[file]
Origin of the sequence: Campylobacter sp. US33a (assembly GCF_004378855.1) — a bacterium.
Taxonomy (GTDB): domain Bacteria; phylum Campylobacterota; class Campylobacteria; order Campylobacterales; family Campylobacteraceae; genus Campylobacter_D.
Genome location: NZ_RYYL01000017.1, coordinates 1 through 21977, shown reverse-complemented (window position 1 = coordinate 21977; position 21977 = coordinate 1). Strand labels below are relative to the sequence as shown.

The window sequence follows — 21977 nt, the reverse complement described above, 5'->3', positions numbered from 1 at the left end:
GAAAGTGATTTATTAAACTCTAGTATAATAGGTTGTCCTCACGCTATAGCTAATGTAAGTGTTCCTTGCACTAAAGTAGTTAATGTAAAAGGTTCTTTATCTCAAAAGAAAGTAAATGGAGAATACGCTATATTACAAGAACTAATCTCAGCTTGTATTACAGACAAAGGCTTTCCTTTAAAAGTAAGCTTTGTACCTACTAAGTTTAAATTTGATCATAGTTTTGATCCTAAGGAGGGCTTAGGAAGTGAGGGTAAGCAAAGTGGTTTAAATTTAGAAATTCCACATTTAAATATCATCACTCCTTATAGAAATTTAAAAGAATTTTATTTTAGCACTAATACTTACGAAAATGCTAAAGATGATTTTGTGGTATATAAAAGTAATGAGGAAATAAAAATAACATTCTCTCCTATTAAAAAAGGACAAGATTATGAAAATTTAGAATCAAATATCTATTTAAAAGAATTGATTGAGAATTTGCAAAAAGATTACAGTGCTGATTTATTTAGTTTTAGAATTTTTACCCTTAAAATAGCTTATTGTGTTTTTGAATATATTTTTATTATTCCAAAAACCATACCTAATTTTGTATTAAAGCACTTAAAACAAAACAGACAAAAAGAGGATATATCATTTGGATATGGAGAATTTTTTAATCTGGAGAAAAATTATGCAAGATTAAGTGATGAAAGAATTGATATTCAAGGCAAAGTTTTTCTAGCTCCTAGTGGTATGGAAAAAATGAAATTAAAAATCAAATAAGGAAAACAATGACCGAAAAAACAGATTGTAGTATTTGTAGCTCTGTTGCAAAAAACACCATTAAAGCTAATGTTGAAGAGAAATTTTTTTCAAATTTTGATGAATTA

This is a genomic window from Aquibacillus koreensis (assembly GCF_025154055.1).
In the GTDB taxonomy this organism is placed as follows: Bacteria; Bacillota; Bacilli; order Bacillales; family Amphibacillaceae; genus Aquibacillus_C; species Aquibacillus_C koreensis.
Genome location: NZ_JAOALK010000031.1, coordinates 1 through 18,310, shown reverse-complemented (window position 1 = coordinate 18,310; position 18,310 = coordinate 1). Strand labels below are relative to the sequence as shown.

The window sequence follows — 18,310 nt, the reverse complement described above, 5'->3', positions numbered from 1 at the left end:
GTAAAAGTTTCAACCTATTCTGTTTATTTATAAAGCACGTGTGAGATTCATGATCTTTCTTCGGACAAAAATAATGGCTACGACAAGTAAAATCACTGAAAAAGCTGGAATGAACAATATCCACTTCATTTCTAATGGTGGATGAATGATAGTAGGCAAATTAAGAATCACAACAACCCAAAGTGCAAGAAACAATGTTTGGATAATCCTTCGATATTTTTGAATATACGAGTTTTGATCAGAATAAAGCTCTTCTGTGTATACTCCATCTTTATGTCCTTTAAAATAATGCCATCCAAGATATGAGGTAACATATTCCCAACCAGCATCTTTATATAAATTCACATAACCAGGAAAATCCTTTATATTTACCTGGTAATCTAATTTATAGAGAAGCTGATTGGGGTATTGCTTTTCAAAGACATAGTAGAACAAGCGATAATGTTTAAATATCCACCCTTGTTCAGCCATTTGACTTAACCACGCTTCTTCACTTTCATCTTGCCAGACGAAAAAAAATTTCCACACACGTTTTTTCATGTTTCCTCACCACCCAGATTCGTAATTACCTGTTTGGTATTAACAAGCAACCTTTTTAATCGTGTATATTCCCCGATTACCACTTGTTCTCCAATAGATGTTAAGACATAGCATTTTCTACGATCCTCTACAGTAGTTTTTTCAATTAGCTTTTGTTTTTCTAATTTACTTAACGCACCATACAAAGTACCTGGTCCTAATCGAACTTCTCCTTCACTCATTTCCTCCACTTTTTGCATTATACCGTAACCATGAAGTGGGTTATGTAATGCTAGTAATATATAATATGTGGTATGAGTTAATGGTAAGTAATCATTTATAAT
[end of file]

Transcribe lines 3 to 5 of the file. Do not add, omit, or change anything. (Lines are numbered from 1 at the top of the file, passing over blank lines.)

Genome location: NZ_RYYL01000017.1, coordinates 1 through 21977, shown reverse-complemented (window position 1 = coordinate 21977; position 21977 = coordinate 1). Strand labels below are relative to the sequence as shown.

The window sequence follows — 21977 nt, the reverse complement described above, 5'->3', positions numbered from 1 at the left end:
GAAAGTGATTTATTAAACTCTAGTATAATAGGTTGTCCTCACGCTATAGCTAATGTAAGTGTTCCTTGCACTAAAGTAGTTAATGTAAAAGGTTCTTTATCTCAAAAGAAAGTAAATGGAGAATACGCTATATTACAAGAACTAATCTCAGCTTGTATTACAGACAAAGGCTTTCCTTTAAAAGTAAGCTTTGTACCTACTAAGTTTAAATTTGATCATAGTTTTGATCCTAAGGAGGGCTTAGGAAGTGAGGGTAAGCAAAGTGGTTTAAATTTAGAAATTCCACATTTAAATATCATCACTCCTTATAGAAATTTAAAAGAATTTTATTTTAGCACTAATACTTACGAAAATGCTAAAGATGATTTTGTGGTATATAAAAGTAATGAGGAAATAAAAATAACATTCTCTCCTATTAAAAAAGGACAAGATTATGAAAATTTAGAATCAAATATCTATTTAAAAGAATTGATTGAGAATTTGCAAAAAGATTACAGTGCTGATTTATTTAGTTTTAGAATTTTTACCCTTAAAATAGCTTATTGTGTTTTTGAATATATTTTTATTATTCCAAAAACCATACCTAATTTTGTATTAAAGCACTTAAAACAAAACAGACAAAAAGAGGATATATCATTTGGATATGGAGAATTTTTTAATCTGGAGAAAAATTATGCAAGATTAAGTGATGAAAGAATTGATATTCAAGGCAAAGTTTTTCTAGCTCCTAGTGGTATGGAAAAAATGAAATTAAAAATCAAATAAGGAAAACAATGACCGAAAAAACAGATTGTAGTATTTGTAGCTCTGTTGCAAAAAACACCATTAAAGCTAATGTTGAAGAGAAATTTTTTTCAAATTTTGATGAATTA